I originally used Google Docs to “write in the cloud,” so I could work from anywhere with an Internet connection. Things were good the first two weeks and then the sheer text size began to break down — things wouldn’t always save, I lost the last few paragraphs of work from each night, etc.  I have learned to back EVERYTHING up to notepad and Word, and email copies to work and Gmail. Daily. I also learned that Google Docs has an anemic 500kb limit which is easy to hit with formatted text. I separate my manuscript out by chapter now instead.

6.  Some days I hate writing.

But I push myself to do it. In the end it isn’t so bad. And if you focus JUST on writing instead of playing on Twitter, MMO’s, and watching the latest episode of “The Office,” it goes much easier.

7.  I miss sleep.

I sacrificed my before bedtime novel reading to write instead.  Problem is, when I read novels, I can get drowsy and fall asleep whenever I feel like it with no consequences.  With a word count kicking me in the backside, I don’t have that choice. And it’s a rough writing night, I spend the rest of the night tossing and turning trying to solve plot problems in my sleep. /sigh.

8.  I miss READING!

But when I do read now, it’s like a whole new world unfolding.  I notice dialogue.  I notice plot twists.  I notice subplots.  It’s like walking through a field of poppies and then having the color saturation turned way way up — all of a sudden subtleties leap out. Kind of like watching The Wizard of Oz in the beginning where it’s black and white, and then when Dorothy gets to Oz all the colors of Munchkinland are brilliant.

Here are my “approved distractions” for the rest of the month:

We’re a little over halfway done with NaNoWriMo 2009, so all you NaNo’ers hang in there and keep writing! You can do it!

NaNoWriMo and Hot Air Balloons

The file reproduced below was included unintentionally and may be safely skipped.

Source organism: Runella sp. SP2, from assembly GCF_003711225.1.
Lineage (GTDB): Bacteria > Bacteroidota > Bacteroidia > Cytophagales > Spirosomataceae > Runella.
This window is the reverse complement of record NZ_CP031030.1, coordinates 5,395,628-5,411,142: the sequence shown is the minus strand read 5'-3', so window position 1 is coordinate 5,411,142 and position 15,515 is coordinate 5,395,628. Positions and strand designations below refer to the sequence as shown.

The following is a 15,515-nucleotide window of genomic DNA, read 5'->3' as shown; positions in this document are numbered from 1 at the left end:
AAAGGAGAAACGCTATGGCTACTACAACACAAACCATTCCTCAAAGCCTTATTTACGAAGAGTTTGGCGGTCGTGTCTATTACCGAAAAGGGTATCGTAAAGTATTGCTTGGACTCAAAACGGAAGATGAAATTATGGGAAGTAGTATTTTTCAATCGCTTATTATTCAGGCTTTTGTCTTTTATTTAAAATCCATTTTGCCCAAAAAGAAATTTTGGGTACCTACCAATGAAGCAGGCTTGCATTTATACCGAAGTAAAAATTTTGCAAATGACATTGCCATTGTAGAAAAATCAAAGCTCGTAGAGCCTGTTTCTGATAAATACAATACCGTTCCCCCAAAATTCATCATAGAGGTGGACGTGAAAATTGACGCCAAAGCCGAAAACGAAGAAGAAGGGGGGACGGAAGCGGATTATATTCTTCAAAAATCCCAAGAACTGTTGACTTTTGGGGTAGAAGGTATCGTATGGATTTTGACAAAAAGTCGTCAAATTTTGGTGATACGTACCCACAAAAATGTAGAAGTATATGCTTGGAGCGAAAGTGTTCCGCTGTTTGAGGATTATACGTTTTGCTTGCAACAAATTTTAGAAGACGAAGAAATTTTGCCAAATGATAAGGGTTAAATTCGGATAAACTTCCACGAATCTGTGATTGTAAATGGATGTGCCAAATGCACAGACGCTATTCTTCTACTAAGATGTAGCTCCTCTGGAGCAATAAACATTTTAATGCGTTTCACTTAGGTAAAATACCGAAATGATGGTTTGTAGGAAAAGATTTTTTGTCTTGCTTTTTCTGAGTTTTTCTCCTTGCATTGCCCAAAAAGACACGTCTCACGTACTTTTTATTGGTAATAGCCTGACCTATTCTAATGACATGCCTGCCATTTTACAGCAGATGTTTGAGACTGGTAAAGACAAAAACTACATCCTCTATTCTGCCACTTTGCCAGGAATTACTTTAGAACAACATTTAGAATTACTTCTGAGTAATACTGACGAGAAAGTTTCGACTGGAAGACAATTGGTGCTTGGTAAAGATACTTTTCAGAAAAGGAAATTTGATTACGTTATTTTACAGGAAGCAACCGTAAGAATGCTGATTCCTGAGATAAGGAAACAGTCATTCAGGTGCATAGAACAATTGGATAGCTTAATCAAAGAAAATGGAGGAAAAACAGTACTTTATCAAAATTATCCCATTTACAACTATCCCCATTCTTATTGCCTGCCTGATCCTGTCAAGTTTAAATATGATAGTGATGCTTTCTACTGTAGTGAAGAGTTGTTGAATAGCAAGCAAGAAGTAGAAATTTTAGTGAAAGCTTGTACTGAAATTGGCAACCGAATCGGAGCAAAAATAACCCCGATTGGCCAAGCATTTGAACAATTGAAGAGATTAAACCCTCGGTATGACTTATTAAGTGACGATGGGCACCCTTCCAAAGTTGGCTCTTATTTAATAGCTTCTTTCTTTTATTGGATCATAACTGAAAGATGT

6 Nov 2009 In: Uncategorized

I have a tendency to fall off Planet Earth for a few weeks in November. Because of having to hit a daily word count at night after working all day, there’s little time for gaming, socializing, and TV.

I was so frustrated with my protagonist yesterday that in the first 100 words I had her murdered by a Starbucks barista who harvested her organs on the black market. Chuck came home and glanced at my screen (since I was so busy scowling at it) and said, “Ooookay, someone needs a break.”  So we went out to dinner at Lis Doon Varna, a little Irish restaurant in Peoria.

I came back to my senses after dinner and deleted the 100 words that killed off my protagonist, and all was right with the world again — at least for another day.  Chuck went to bed early, which left me to crank out 2000 words in the span of an hour and a half. Not a bad night’s writing.

Peoria Balloon Illumination

We were planning to to go TEDx tonight, but since we’re going to help chase crew for a hot air balloon tomorrow morning and have to get up at 5am, we decided to opt-out. I am SO EXCITED about the hot air balloon! I’ll post pictures later on tomorrow afternoon (probably after a nap and word count). Phantom of the Opera is tomorrow night at ASU Gammage as well. Busy weekend!

NaNoWriMo 2009 Approaches

28 Oct 2009 In: Uncategorized

I competed last year and learned a lot about my writing. I also formed a wonderful habit of writing 1800 words a day (which I promptly kicked by mid-December — arrgh).  For those of you unfamiliar with the strange word, NaNoWriMo, it stands for National Novel Writing Month. Every year in November, both published and aspiring novelists alike will compete against themselves to see if they can produce 50,000 words in the month of November.

November is one of those difficult months with Thanksgiving, lots of work before holidays, and the onslaught of the Christmas season. We even visited the Grand Canyon by train last November! I brought my trusty little Acer Aspire One along for the ride (write?), and wrote while gazing at the landscape.

Going for it again this year, this time with a little more structure, a lot more outline and hopefully a great story arc that will keep me writing daily through and beyond 50,000 words.  My NaNoWriMo novel is tentatively titled “Time Jumpers” and is about a girl who figures out how to jump to a different point in time.  Here’s a synopsis:

Time Jumpers

At 16, rebellious teen Sammi has discovered the ability to jump through time — both backward and forward. When she is caught by the ruling society called The Utopics, she gets shipped off to a special school for TJ’s (Time Jumpers). Sammi and her classmates become trained to either jump backwards to assassinate historical targets such as Hitler and Mussolini, or scout future events by jumping ahead.